Combining all features (gaze behavior, voice, and facial expressions), we reached an AUC of 0.78. Setting a threshold at 0.5 class probability, we reached an accuracy of 73%, which was according to McNemar’s Test significantly better than a majority vote (X = 9, p = 0.014) and not significantly worse than the accuracy of the clinical experts (p > 0.05). The sensitivity was 67% and specificity 79%. The detection rate was slightly better for female (33 out of 39) than male (25 out of 40) participants, X = 3.88, p = 0.048. Further, the class probability for ASD calculated by the classifier scaled positively with participants’ ADOS score (rs = 0.48, p < 0.0001, see Fig. 2) and with participant’s age (rs = 0.35, p = 0.001,see Fig. 3). For a comparative overview of the predicted class probabilities based on the machine-learning classification and expert ratings (on a scale of 0–10 and threshold at 5) see Fig. 4. For comparing the ROC curves of all classifiers see Fig. 5. Confusion matrixes of all classifiers are in Supplementary Tables 1–5.
We presented the simulated interaction task (SIT), a cost-efficient and time-efficient digital tool to identify social biomarkers, which we validated in an EMG study in healthy individuals and a clinical study using an automated digital approach in individuals with ASD. To the best of our knowledge, the SIT is the first fully standardized and computer-based measure of social interaction deficits. Using EMG as well as computer-vision-based analyses, we showed that the SIT reliably evoked positive and negative emotional expressions and as such represents a naturalistic paradigm for measuring non-verbal social behavior. Results of the ASD study suggest that the machine-learning-based automated analysis of facial expressions, gaze and voice holds potential to measure social phenotypical behavior and supplement traditional clinical assessment of social interaction deficits.
In the preparatory EMG study, participants smiled more when the actress talked about both liked and disliked food, compared to when she explained how she sets a table for dinner. Listening to the actress’s disliked food, they also showed more facial expressions of disgust. Both social smiling and mimicking of joy and disgust replicates literature about typical human behavior in social interactions.46,47,48 In line with the results of the EMG study, participants in the ASD study also expressed more positive facial expressions during the positive part of the conversation and tended to show more negative expressions during the negative part. Thus, the results of both studies validate the SIT as a tool to evoke naturalistic non-verbal social behavior (Table 3).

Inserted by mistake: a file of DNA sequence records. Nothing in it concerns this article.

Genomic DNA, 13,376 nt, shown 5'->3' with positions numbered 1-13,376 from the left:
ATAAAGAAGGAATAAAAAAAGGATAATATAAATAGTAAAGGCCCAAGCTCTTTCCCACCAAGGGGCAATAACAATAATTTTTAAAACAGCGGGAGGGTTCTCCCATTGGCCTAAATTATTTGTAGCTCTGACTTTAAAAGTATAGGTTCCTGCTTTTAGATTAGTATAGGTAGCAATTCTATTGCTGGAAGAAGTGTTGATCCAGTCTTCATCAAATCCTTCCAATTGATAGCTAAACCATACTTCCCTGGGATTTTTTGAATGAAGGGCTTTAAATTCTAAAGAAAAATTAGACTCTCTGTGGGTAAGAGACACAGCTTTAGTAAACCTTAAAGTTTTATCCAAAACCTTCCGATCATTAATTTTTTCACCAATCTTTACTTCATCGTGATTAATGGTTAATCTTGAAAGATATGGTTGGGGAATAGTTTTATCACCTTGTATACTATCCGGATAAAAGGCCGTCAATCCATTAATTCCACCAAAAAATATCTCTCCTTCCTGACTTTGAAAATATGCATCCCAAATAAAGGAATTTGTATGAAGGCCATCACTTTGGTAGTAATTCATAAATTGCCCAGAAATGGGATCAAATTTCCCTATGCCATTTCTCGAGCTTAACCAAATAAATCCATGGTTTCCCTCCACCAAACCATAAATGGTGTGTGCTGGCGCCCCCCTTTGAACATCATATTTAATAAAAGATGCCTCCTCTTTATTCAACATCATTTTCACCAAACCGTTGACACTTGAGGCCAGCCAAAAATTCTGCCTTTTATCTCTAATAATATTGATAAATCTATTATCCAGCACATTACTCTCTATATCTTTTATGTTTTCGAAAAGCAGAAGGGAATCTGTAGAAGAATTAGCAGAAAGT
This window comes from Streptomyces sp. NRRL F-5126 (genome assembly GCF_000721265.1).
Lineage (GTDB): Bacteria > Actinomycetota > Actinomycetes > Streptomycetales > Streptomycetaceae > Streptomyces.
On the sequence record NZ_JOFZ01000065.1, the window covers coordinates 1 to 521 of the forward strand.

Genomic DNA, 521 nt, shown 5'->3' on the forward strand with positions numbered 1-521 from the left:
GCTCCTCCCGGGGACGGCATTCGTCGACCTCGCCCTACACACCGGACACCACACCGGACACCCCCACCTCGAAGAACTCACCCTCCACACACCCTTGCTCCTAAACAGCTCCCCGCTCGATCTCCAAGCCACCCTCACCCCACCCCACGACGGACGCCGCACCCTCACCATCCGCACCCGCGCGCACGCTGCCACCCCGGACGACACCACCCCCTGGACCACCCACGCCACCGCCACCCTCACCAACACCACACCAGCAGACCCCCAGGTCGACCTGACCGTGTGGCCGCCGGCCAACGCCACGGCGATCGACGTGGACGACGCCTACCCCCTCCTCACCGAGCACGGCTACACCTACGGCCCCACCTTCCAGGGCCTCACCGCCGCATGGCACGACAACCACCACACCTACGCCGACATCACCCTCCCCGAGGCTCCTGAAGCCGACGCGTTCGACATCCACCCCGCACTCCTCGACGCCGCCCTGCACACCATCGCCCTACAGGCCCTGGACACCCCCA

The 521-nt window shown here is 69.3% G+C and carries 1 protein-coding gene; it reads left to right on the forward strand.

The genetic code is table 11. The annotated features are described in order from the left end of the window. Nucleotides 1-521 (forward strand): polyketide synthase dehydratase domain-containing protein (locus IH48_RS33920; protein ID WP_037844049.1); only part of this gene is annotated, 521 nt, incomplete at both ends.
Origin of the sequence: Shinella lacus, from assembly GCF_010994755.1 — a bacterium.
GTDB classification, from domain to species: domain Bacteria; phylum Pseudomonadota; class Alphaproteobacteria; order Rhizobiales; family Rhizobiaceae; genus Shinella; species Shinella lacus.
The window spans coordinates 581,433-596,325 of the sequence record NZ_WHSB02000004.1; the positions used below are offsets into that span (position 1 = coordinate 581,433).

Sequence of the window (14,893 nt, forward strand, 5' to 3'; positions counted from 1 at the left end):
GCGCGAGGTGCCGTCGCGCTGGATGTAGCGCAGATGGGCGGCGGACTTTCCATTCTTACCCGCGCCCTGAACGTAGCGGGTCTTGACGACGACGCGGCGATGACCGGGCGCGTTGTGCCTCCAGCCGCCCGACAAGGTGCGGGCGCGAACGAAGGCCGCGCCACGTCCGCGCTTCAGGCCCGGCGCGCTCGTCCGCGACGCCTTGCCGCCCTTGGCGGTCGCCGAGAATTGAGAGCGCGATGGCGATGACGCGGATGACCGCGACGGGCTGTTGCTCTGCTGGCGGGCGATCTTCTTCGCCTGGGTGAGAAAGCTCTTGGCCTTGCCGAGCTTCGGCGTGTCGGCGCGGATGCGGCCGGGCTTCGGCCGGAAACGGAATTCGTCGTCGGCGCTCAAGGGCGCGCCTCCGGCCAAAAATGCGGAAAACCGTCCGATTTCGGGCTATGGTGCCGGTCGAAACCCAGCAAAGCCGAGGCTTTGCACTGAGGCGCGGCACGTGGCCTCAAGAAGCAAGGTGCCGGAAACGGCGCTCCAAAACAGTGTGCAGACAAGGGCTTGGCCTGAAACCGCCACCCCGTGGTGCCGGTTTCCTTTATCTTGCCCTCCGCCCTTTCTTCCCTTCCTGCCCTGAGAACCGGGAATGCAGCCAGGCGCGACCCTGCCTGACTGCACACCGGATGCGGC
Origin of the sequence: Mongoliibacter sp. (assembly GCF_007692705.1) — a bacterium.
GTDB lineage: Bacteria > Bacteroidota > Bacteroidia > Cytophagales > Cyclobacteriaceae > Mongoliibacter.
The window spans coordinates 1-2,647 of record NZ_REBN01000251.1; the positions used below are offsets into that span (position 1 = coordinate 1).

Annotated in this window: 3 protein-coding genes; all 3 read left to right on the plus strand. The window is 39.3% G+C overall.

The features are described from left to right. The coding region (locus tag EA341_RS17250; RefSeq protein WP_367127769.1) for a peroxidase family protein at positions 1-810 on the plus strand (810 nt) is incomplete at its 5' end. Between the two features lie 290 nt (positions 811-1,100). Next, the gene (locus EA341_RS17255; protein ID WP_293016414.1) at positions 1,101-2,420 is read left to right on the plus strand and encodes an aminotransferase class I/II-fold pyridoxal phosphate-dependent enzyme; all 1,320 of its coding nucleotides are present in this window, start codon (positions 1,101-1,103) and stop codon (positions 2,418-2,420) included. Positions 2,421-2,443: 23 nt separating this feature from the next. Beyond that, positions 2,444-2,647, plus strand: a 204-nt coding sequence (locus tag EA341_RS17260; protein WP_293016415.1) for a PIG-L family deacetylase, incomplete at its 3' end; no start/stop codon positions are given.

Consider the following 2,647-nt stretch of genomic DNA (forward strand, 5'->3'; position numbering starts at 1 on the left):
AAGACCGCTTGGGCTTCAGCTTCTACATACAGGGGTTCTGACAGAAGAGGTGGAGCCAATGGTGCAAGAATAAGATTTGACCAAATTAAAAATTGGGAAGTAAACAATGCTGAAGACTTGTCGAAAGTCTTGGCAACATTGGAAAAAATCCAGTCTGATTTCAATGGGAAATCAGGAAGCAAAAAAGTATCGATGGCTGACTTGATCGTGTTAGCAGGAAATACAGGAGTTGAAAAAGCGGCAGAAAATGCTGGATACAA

The preparatory study showed that across the whole conversation, individuals with more pronounced autistic traits expressed less smiling and more frowning. Based on these findings, we selected AUs representing smiling, frowning, and expressions of disgust for the ASD study to analyze their descriptive and diagnostic potential.
Using the SIT in a clinical sample of individuals with ASD, we showed group differences in the expression of facial emotions and voice modulation. Thus, the automated measurement of non-verbal social communication behavior holds potential to complement the phenomenological understanding of ASD. Individuals with ASD expressed less social smiling and less mimicry of positive facial expressions than HC individuals. This is in accordance with previous studies indicating reduced spontaneous mimicry in individuals with ASD.25,49 Further, we are replicating the finding of a recent study using computer-based facial expression analysis that reported fewer happy expressions in individuals with ASD.50
Further, individuals with ASD spoke on average with higher pitch and higher HNR than NTs. Higher pitch has been described for individuals with ASD before,51,52 although some studies reported null-results.53 The naturalistic setting of the SIT resembling a common video chat situation might have enabled us to detect these differences more sensitively than previous studies. Interpretation of our HNR result is not straightforward, given the lack of reference studies. One study with children with ASD found a negative association between HNR median and disorder’s severity.54 In contrast, a study focusing on adolescents with ASD55 found an association of higher median HNR and perceived voice awkwardness. Given this heterogeneity and given that HNR changes with age,56 it is difficult to generalize those results to our study sample of adults with ASD. In addition, it cannot be ruled out that individuals with ASD differ from those without ASD regarding their ratios of speaking and pauses, which might have influenced the results. In general, quantitative evidence for voice differences in ASD is lacking, as a recent meta-analysis concluded.53 Given the relatively high explanatory power for diagnosis in our study, however, further studies are needed to elucidate the role of HNR in ASD.